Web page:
In 1960, 97 percent of private pilots were men. More than half a century later, this figure has barely changed. In Weekend Pilots, Alan Meyer provides an engaging account of the postWorld War II aviation community. Drawing on public records, trade association journals, newspaper accounts, and private papers and interviews, Meyer takes readers inside a white, male circle of the initiated that required exceptionally high skill levels, that celebrated facing and overcoming risk, and that encouraged fierce personal independence.
The Second World War proved an important turning point in popularizing private aviation. Military flight schools and postwar GI-Bill flight training swelled the ranks of private pilots with hundreds of thousands of young, mostly middle-class men. Formal flight instruction screened and acculturated aspiring fliers to meet a masculine norm that traced its roots to prewar barnstorming and wartime combat training. After the war, the aviation community's response to aircraft designs played a significant part in the technological development of personal planes.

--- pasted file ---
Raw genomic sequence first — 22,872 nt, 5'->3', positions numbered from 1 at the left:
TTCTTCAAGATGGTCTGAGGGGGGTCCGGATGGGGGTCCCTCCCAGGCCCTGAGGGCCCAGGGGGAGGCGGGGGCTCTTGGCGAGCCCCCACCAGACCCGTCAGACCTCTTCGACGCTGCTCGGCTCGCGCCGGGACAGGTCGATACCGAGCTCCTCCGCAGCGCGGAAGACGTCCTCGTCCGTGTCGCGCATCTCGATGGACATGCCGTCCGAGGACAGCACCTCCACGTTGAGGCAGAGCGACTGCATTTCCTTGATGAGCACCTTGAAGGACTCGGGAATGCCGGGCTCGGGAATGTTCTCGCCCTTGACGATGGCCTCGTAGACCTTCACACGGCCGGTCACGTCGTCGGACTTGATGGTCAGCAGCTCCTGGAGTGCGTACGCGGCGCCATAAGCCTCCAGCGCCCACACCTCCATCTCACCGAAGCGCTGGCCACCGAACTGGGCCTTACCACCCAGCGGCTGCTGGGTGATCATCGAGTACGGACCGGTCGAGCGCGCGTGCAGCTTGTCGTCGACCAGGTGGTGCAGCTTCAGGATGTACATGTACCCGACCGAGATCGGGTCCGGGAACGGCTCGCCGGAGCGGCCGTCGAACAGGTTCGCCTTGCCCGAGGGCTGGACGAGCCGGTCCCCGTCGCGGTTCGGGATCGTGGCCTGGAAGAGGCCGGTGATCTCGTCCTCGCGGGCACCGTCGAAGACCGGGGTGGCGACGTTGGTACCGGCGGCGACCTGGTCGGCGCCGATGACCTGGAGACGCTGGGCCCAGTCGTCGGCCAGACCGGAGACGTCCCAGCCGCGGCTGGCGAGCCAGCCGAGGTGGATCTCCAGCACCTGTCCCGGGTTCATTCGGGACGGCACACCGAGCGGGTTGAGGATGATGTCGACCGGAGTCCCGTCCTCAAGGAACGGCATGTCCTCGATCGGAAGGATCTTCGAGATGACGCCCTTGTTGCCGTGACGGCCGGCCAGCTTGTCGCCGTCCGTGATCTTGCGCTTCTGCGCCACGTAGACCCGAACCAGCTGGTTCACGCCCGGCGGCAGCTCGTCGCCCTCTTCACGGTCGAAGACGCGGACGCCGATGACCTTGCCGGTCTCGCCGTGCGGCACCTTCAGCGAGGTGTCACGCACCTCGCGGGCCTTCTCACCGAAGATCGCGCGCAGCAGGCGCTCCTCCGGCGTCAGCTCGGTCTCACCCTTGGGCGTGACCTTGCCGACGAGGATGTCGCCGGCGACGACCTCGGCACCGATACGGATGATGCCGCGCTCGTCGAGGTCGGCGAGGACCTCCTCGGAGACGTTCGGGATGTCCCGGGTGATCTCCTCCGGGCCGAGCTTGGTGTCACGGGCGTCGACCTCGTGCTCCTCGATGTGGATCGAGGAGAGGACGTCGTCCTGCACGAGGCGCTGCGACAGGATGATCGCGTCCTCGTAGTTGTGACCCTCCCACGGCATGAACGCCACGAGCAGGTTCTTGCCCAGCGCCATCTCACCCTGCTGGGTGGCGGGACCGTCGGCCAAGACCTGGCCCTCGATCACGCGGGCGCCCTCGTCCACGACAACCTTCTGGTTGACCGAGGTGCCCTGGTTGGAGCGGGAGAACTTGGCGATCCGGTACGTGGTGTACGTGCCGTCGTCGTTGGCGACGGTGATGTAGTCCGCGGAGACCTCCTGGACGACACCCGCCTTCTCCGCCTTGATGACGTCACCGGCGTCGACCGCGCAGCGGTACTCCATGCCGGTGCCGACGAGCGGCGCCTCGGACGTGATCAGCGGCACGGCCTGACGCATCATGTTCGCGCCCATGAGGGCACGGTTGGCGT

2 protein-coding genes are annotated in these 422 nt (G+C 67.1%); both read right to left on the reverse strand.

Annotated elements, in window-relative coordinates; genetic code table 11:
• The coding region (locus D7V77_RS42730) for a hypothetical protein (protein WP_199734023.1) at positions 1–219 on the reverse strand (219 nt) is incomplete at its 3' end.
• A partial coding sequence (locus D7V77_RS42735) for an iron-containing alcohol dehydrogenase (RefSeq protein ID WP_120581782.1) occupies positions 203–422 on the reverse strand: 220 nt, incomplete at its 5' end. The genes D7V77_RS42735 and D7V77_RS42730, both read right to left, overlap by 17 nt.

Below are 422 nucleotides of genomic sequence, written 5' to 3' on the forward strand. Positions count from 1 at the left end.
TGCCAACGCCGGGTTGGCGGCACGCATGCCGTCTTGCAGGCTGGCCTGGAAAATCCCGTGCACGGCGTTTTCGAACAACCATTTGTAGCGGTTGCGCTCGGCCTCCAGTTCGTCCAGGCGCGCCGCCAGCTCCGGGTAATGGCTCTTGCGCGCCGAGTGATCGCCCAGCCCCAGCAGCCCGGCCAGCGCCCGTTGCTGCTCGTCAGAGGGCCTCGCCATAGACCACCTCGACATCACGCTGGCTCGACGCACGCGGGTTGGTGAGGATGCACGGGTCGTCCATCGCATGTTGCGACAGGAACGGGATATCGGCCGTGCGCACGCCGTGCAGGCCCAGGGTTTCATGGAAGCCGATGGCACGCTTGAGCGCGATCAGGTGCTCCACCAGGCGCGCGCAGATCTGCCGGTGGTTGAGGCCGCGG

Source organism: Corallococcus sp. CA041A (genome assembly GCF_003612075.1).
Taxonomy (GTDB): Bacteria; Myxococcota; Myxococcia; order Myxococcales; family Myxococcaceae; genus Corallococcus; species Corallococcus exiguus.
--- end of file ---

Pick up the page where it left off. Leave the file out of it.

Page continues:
Meyer also considers the community of pilots outside the cockpit—from the time-honored tradition of "hangar flying" at local airports to air shows to national conventions of private fliers—to argue that almost every aspect of private aviation reinforced the message that flying was by, for, and about men. The first scholarly book to examine in detail the role of masculinity in aviation, Weekend Pilots adds new dimensions to our understanding of embedded gender and its long-term effects.
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